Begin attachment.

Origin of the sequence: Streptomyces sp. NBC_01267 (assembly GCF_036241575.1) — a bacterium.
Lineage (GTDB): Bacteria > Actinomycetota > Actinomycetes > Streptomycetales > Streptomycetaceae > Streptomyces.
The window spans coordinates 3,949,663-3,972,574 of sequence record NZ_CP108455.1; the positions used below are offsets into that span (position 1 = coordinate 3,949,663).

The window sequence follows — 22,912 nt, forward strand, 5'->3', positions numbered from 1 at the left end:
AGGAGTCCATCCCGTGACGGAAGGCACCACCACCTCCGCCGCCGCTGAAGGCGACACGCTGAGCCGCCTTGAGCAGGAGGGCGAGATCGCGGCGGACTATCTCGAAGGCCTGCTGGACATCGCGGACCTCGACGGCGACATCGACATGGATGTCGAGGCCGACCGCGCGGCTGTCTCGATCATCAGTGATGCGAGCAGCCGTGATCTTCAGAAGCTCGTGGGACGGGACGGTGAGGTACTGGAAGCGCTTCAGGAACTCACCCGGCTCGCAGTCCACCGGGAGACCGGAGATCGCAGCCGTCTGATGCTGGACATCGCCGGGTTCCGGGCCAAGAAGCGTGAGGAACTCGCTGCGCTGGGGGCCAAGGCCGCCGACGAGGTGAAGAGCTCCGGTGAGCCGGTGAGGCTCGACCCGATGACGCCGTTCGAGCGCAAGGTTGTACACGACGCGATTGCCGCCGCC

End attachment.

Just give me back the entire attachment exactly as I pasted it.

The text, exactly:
Origin of the sequence: Streptomyces sp. NBC_01267 (assembly GCF_036241575.1) — a bacterium.
Lineage (GTDB): Bacteria > Actinomycetota > Actinomycetes > Streptomycetales > Streptomycetaceae > Streptomyces.
The window spans coordinates 3,949,663-3,972,574 of sequence record NZ_CP108455.1; the positions used below are offsets into that span (position 1 = coordinate 3,949,663).

The window sequence follows — 22,912 nt, forward strand, 5'->3', positions numbered from 1 at the left end:
AGGAGTCCATCCCGTGACGGAAGGCACCACCACCTCCGCCGCCGCTGAAGGCGACACGCTGAGCCGCCTTGAGCAGGAGGGCGAGATCGCGGCGGACTATCTCGAAGGCCTGCTGGACATCGCGGACCTCGACGGCGACATCGACATGGATGTCGAGGCCGACCGCGCGGCTGTCTCGATCATCAGTGATGCGAGCAGCCGTGATCTTCAGAAGCTCGTGGGACGGGACGGTGAGGTACTGGAAGCGCTTCAGGAACTCACCCGGCTCGCAGTCCACCGGGAGACCGGAGATCGCAGCCGTCTGATGCTGGACATCGCCGGGTTCCGGGCCAAGAAGCGTGAGGAACTCGCTGCGCTGGGGGCCAAGGCCGCCGACGAGGTGAAGAGCTCCGGTGAGCCGGTGAGGCTCGACCCGATGACGCCGTTCGAGCGCAAGGTTGTACACGACGCGATTGCCGCCGCC